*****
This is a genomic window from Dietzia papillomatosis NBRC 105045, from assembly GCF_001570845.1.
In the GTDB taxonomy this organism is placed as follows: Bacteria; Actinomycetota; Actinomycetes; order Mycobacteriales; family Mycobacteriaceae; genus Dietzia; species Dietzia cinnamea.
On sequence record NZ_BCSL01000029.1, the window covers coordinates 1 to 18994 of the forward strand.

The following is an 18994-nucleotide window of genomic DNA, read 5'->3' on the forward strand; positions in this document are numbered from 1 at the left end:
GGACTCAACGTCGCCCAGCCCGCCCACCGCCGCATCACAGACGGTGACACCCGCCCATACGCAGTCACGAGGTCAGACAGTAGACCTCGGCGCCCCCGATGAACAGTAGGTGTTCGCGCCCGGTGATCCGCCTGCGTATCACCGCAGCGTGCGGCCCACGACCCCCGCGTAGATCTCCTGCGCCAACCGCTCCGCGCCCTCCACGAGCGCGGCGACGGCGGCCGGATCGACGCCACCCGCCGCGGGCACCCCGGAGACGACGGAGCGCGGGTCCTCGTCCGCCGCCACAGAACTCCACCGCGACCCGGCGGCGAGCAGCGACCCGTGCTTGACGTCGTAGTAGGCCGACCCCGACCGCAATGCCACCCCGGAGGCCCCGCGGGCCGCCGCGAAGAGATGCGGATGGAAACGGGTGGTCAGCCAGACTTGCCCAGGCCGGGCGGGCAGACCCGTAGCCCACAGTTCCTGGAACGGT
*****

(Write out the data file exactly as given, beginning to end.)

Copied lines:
This is a genomic window from Dietzia papillomatosis NBRC 105045, from assembly GCF_001570845.1.
In the GTDB taxonomy this organism is placed as follows: Bacteria; Actinomycetota; Actinomycetes; order Mycobacteriales; family Mycobacteriaceae; genus Dietzia; species Dietzia cinnamea.
On sequence record NZ_BCSL01000029.1, the window covers coordinates 1 to 18994 of the forward strand.

The following is an 18994-nucleotide window of genomic DNA, read 5'->3' on the forward strand; positions in this document are numbered from 1 at the left end:
GGACTCAACGTCGCCCAGCCCGCCCACCGCCGCATCACAGACGGTGACACCCGCCCATACGCAGTCACGAGGTCAGACAGTAGACCTCGGCGCCCCCGATGAACAGTAGGTGTTCGCGCCCGGTGATCCGCCTGCGTATCACCGCAGCGTGCGGCCCACGACCCCCGCGTAGATCTCCTGCGCCAACCGCTCCGCGCCCTCCACGAGCGCGGCGACGGCGGCCGGATCGACGCCACCCGCCGCGGGCACCCCGGAGACGACGGAGCGCGGGTCCTCGTCCGCCGCCACAGAACTCCACCGCGACCCGGCGGCGAGCAGCGACCCGTGCTTGACGTCGTAGTAGGCCGACCCCGACCGCAATGCCACCCCGGAGGCCCCGCGGGCCGCCGCGAAGAGATGCGGATGGAAACGGGTGGTCAGCCAGACTTGCCCAGGCCGGGCGGGCAGACCCGTAGCCCACAGTTCCTGGAACGGT